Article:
Wednesday, July 07, 2010

May NPD: Free Is Not Free

First off, the numbers:
Wii: 334,800
360: 194,600
PS3: 154,500

Last year:
Wii: 289,500
360: 175,000
PS3: 131,000

Let's look at the PS3 price cut in August of last year (from $399 to $299) in terms of year over year sales increases. The first month is September of 2009 (the first full month of the price cut), and we continue forward until May of 2010 (the last entry).

Sony should hope that 17% number is an aberration, because if it isn't, their price cut of $100 will be netting them diddly squat only nine months later. I'm sure that's not what they were expecting.

Also, there's this disquieting note  from SCEA's Patrick Seybold:
While tight inventory had an impact on sales numbers in recent months, we are now beginning to experience greater availability of product...

Hmm. So inventory was previously constrained, now has "greater availability," and that was worth 23,500 units compared to last year?

In combination, the 17% increase and the additional inventory availability should raise eyebrows. It's not, seemingly, but it should.

Microsoft is claiming that the new 360 Slim is causing "unprecedented demand," which is marketing bullshit for "one more unit than last year." Just kidding--the new unit and the price cuts for existing models should indeed increase demand--but marketing hyperbole gets tired. Unprecedented for what--June?

Look, Sony and Microsoft both have problems this fall. The game line-ups are underwhelming, and they're seemingly both counting on their motion control products to shit unicorns and rainbows.

Oh, and Sony wants 3D to shit unicorns and rainbows, too.

They're also both in the "Hey! It's perfect!" phase of their marketing these products, but underneath, there are issues. Microsoft, in particular, has a serious problem with Kinect that they're doing everything they can to parse. As an example, Joystiq has a statement from a "Microsoft representative" that very explicitly addresses the issue of whether people can use Kinect while sitting down:
Kinect can be used while sitting when an experience is developed with sitting in mind.

Oh, wait--did I say "explicitly addressing"? I meant "didn't address a damned thing." WTF does that even mean?

There's more:
As for previously revealed Kinect applications that are being developed with a seated user in mind, Microsoft pointed to navigating the Dashboard, along with using the ESPN, Zune and Video Kinect apps as "experiences where we expect people to be sitting."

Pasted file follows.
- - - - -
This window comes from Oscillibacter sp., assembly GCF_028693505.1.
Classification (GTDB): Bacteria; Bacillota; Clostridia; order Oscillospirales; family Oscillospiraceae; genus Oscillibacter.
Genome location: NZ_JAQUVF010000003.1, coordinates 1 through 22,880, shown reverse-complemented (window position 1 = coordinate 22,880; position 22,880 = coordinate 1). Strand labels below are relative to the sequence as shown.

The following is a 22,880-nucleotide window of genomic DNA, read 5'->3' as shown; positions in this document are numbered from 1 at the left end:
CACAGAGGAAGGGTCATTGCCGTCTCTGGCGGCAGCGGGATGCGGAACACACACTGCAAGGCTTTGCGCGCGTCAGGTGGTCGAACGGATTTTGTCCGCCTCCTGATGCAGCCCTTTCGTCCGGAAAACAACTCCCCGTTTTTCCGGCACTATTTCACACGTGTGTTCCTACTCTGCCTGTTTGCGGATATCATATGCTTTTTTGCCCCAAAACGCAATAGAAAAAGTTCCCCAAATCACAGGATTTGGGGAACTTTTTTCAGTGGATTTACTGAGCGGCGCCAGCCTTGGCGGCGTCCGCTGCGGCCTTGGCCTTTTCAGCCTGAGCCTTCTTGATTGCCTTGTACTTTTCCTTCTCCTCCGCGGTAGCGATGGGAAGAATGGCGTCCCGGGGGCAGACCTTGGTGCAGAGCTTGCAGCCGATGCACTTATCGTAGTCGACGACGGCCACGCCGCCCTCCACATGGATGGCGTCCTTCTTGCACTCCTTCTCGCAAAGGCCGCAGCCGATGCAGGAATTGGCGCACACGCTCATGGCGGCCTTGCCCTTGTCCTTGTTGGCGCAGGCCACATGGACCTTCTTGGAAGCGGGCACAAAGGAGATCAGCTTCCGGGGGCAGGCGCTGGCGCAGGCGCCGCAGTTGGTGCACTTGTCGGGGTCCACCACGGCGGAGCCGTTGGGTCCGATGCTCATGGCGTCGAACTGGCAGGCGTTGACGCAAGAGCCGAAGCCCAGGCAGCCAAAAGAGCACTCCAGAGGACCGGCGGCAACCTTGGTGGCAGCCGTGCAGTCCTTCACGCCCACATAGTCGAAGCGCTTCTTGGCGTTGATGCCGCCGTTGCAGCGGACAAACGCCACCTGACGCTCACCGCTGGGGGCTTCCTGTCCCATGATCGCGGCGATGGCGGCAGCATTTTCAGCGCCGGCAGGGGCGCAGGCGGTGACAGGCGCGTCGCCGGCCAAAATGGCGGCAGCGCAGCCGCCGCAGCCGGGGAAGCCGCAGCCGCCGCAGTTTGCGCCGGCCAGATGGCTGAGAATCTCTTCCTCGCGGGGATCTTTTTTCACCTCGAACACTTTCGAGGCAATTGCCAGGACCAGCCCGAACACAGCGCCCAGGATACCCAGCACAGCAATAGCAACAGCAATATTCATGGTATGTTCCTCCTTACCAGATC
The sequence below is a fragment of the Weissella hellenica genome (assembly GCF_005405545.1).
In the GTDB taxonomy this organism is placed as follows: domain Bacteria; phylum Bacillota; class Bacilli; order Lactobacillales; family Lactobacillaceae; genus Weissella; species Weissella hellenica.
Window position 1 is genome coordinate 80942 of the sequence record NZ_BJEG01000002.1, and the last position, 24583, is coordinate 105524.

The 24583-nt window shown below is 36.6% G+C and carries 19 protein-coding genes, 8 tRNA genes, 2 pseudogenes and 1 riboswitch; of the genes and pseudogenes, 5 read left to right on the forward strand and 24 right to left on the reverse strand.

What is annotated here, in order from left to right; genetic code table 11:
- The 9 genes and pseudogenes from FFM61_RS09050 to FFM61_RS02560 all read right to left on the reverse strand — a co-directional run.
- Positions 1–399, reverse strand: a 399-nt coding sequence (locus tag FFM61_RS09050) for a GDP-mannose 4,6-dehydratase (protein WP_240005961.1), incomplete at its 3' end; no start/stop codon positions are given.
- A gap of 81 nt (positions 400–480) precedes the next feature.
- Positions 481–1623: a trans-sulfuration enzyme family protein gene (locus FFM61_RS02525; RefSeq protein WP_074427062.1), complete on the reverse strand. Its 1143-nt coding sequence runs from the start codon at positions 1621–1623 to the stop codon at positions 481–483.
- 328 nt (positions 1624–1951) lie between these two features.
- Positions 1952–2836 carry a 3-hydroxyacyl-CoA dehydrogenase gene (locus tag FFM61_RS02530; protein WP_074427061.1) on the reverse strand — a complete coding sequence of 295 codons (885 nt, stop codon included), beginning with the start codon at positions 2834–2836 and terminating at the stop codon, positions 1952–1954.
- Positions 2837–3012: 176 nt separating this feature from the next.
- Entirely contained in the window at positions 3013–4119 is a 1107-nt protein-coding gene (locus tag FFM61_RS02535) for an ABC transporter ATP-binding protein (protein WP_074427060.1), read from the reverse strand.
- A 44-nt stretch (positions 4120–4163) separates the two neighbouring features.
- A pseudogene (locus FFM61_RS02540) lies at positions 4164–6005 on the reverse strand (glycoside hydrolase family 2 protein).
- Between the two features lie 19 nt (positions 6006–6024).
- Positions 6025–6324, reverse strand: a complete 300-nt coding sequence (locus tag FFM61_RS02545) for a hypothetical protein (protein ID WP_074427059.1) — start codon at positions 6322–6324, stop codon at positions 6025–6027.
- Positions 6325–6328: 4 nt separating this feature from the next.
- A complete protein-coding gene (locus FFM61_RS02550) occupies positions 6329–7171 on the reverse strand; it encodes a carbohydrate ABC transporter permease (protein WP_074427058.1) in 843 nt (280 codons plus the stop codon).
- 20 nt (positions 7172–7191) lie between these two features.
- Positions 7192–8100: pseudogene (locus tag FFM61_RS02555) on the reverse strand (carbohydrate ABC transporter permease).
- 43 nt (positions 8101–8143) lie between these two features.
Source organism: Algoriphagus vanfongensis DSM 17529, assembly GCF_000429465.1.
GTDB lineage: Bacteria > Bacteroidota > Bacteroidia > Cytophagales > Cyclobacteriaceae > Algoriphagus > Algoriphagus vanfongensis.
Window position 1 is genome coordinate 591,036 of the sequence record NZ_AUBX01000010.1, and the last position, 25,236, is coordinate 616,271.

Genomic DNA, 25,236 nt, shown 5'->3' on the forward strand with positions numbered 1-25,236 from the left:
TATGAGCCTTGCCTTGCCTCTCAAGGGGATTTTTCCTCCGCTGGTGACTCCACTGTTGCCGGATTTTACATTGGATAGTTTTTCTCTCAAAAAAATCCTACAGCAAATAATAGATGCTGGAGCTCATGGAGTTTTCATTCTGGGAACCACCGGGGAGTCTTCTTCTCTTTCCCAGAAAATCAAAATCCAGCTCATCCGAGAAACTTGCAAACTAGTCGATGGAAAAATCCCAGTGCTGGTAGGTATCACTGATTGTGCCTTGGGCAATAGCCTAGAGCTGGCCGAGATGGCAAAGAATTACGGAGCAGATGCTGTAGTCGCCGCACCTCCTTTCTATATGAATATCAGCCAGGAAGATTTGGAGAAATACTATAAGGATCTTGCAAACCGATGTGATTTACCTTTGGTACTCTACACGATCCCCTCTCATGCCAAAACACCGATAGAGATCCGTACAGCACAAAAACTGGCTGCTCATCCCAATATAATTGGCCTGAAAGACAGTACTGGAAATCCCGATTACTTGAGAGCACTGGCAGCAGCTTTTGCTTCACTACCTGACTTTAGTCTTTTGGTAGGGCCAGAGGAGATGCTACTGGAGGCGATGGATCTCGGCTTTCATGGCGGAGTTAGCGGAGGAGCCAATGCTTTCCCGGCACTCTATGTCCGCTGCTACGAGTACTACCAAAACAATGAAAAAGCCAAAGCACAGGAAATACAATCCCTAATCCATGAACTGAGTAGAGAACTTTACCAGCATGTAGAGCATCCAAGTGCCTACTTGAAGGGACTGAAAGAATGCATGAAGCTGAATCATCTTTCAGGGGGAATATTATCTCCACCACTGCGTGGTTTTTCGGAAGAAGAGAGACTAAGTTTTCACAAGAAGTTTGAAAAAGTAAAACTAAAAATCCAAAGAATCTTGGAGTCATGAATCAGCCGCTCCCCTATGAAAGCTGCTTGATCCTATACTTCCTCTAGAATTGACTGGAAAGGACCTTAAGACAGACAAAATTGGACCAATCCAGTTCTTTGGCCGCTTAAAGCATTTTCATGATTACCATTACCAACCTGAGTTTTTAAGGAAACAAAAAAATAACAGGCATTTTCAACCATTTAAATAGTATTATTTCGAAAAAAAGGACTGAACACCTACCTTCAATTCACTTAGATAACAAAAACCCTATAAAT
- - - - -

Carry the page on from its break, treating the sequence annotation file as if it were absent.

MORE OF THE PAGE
That's promising. Navigating the Dashboard and watching videos. That sounds an awful lot like a non-denial denial when it comes to games. Don't you think that if Microsoft could point to even ONE game in development that allowed players to sit, they would?

Microsoft's "answer" has a gigantic stink that isn't going away, and it's a problem. One of the nice things about the Wiimote is that in most games, you don't have to be standing if you don't want to. Maybe it's less impressive than Kinect, but it's also far more functional and flexible.

That's why Sony copied it for Move.

I haven't seen anyone do a direct comparison of Move versus the Wiimote with MotionPlus showing a significant advantage in capabilities for Move. Maybe it does, but having used MotionPlus, I can say that, subjectively, it's "pretty damn accurate," and I wonder how many people would be able to detect a degree of accuracy beyond that.

Sony's also banking on 3D, but there's an issue there as well. Processing a second image to create the stereoscopic effect isn't free in terms of CPU processing. This Digital Foundry article does a nice job with the details, but basically, 3D games of any complexity are going to run in either lower resolution or lower framerates than the 2D version. Sony developers are claiming that "the impact on performance can be mitigated if the base engine itself is designed for 3D," but I'm not sure how, and I think that's a questionable claim.

At least Sony supports the HDMI 1.3a specification, which basically doubles the bandwidth of 1.2. That extra headroom makes 3D possible, at least, even if resolution/framerate sacrifices need to be made. The 360 though, supports HMDI 1.2, not 1.3.

Amusingly, Microsoft says that 3D is an an interesting technology of the future. Yes, for them it is, because they certainly can't do it now.

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